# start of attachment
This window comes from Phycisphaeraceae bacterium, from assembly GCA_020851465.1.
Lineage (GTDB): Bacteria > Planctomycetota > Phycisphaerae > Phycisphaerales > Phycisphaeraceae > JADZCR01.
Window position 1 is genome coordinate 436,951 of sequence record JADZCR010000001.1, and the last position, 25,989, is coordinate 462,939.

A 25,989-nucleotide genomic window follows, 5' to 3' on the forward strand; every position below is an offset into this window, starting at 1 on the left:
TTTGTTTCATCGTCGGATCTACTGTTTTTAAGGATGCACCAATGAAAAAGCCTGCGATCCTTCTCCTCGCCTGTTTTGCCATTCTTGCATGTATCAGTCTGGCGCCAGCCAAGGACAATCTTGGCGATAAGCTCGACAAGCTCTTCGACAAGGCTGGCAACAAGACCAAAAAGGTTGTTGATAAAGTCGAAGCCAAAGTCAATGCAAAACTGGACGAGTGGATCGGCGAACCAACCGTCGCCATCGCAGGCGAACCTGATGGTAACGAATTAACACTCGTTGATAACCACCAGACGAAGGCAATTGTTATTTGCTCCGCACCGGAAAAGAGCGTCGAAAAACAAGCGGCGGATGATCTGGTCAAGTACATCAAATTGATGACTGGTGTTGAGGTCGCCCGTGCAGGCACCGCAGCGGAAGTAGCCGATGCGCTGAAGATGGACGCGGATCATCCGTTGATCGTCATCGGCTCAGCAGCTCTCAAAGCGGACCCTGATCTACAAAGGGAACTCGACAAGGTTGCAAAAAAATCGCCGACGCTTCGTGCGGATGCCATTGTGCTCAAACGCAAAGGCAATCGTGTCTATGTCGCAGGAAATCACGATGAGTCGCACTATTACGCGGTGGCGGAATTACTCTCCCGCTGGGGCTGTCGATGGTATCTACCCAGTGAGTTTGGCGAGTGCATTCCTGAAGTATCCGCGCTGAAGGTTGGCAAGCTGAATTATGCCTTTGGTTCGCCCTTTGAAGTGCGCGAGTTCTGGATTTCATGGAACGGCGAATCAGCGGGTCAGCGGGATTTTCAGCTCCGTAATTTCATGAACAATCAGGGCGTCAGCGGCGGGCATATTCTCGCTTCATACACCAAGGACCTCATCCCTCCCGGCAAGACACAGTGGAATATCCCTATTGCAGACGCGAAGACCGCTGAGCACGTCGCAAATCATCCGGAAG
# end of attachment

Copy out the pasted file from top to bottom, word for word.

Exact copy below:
This window comes from Phycisphaeraceae bacterium, from assembly GCA_020851465.1.
Lineage (GTDB): Bacteria > Planctomycetota > Phycisphaerae > Phycisphaerales > Phycisphaeraceae > JADZCR01.
Window position 1 is genome coordinate 436,951 of sequence record JADZCR010000001.1, and the last position, 25,989, is coordinate 462,939.

A 25,989-nucleotide genomic window follows, 5' to 3' on the forward strand; every position below is an offset into this window, starting at 1 on the left:
TTTGTTTCATCGTCGGATCTACTGTTTTTAAGGATGCACCAATGAAAAAGCCTGCGATCCTTCTCCTCGCCTGTTTTGCCATTCTTGCATGTATCAGTCTGGCGCCAGCCAAGGACAATCTTGGCGATAAGCTCGACAAGCTCTTCGACAAGGCTGGCAACAAGACCAAAAAGGTTGTTGATAAAGTCGAAGCCAAAGTCAATGCAAAACTGGACGAGTGGATCGGCGAACCAACCGTCGCCATCGCAGGCGAACCTGATGGTAACGAATTAACACTCGTTGATAACCACCAGACGAAGGCAATTGTTATTTGCTCCGCACCGGAAAAGAGCGTCGAAAAACAAGCGGCGGATGATCTGGTCAAGTACATCAAATTGATGACTGGTGTTGAGGTCGCCCGTGCAGGCACCGCAGCGGAAGTAGCCGATGCGCTGAAGATGGACGCGGATCATCCGTTGATCGTCATCGGCTCAGCAGCTCTCAAAGCGGACCCTGATCTACAAAGGGAACTCGACAAGGTTGCAAAAAAATCGCCGACGCTTCGTGCGGATGCCATTGTGCTCAAACGCAAAGGCAATCGTGTCTATGTCGCAGGAAATCACGATGAGTCGCACTATTACGCGGTGGCGGAATTACTCTCCCGCTGGGGCTGTCGATGGTATCTACCCAGTGAGTTTGGCGAGTGCATTCCTGAAGTATCCGCGCTGAAGGTTGGCAAGCTGAATTATGCCTTTGGTTCGCCCTTTGAAGTGCGCGAGTTCTGGATTTCATGGAACGGCGAATCAGCGGGTCAGCGGGATTTTCAGCTCCGTAATTTCATGAACAATCAGGGCGTCAGCGGCGGGCATATTCTCGCTTCATACACCAAGGACCTCATCCCTCCCGGCAAGACACAGTGGAATATCCCTATTGCAGACGCGAAGACCGCTGAGCACGTCGCAAATCATCCGGAAG